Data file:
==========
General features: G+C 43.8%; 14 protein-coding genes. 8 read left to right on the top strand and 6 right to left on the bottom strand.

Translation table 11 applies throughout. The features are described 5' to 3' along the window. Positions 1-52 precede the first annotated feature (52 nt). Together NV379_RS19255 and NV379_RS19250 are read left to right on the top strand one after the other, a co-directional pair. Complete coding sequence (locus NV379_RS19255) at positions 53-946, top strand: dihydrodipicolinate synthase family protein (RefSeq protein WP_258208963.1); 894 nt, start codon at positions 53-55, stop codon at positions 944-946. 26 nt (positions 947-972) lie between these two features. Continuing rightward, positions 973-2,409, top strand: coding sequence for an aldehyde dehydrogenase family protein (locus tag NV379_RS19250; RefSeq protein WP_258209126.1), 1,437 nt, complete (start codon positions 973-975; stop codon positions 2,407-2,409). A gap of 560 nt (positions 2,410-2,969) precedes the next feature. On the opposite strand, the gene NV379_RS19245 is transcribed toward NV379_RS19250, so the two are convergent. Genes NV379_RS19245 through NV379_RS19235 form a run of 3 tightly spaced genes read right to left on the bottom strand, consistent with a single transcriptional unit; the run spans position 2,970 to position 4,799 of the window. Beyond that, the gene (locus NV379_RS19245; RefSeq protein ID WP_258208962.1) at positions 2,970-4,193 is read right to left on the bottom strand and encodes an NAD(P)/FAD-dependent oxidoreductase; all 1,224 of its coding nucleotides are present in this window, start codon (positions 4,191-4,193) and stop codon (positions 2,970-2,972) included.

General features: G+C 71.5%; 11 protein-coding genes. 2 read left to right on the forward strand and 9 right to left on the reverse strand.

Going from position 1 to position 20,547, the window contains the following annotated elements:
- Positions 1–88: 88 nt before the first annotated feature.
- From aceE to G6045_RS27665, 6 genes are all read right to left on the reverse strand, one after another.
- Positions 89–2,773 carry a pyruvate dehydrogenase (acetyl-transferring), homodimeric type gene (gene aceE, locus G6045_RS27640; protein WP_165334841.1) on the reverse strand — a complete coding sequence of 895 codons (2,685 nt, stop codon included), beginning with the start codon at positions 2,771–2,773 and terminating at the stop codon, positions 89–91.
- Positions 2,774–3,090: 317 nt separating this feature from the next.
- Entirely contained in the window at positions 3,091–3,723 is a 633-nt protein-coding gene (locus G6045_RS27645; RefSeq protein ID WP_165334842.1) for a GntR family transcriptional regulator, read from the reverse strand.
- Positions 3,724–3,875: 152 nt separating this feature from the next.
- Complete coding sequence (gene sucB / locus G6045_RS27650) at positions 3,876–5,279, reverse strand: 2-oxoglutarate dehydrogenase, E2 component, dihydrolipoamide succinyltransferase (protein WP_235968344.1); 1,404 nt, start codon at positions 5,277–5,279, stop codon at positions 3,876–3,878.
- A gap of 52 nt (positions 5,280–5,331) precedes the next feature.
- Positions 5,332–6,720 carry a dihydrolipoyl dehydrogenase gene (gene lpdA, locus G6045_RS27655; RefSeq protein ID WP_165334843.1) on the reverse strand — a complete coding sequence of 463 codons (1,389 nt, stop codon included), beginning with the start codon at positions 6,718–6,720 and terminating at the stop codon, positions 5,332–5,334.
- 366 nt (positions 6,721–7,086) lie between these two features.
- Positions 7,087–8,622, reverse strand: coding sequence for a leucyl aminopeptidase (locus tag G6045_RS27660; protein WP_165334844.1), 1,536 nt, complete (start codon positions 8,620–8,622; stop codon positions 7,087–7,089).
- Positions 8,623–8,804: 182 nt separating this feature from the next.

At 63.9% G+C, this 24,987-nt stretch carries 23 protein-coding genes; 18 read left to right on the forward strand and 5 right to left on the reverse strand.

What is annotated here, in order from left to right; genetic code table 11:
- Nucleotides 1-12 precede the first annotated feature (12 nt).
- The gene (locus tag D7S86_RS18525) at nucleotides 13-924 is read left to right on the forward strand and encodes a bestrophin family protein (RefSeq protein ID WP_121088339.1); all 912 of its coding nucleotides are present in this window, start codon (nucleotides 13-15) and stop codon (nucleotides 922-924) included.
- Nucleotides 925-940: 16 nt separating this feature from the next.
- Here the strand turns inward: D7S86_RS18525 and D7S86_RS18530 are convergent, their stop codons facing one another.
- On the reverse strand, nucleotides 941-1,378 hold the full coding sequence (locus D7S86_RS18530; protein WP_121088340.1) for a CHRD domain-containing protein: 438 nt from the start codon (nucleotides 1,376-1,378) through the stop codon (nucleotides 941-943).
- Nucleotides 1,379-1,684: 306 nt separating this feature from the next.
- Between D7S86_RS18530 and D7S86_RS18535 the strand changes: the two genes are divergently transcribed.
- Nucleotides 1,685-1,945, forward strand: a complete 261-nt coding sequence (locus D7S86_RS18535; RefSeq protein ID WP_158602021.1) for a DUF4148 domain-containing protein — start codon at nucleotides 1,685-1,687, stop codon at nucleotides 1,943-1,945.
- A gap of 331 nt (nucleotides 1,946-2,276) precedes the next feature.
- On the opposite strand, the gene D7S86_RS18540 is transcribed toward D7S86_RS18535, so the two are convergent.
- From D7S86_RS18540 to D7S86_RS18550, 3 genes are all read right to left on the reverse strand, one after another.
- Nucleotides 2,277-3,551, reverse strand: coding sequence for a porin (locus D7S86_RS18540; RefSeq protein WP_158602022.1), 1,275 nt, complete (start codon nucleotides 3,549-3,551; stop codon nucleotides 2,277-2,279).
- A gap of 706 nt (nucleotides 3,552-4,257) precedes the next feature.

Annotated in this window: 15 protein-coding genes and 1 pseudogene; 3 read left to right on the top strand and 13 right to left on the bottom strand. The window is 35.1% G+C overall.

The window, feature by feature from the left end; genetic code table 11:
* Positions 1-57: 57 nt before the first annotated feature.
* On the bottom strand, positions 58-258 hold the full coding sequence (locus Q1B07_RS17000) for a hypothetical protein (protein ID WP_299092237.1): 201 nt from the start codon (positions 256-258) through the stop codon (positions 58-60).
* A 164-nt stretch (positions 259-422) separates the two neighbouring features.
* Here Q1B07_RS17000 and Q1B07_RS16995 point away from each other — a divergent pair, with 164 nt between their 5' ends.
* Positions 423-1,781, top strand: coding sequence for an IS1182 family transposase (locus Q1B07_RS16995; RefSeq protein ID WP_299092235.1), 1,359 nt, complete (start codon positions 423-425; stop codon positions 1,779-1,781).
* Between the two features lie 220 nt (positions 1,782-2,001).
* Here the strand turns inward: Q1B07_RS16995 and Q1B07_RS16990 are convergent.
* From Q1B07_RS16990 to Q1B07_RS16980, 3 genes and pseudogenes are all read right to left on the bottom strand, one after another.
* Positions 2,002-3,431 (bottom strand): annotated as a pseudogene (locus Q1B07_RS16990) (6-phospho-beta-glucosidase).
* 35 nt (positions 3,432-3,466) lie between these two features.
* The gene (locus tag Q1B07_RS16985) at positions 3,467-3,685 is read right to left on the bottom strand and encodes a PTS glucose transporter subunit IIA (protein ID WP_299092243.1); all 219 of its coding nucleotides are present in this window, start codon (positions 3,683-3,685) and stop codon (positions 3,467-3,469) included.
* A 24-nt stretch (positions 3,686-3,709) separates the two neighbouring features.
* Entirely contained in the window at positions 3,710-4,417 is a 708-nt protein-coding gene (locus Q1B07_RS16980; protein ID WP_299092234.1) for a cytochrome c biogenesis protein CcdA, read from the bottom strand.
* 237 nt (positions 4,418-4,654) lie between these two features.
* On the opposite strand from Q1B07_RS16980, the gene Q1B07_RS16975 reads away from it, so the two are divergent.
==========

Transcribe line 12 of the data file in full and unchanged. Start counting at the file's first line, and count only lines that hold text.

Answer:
- A gap of 52 nt (positions 5,280–5,331) precedes the next feature.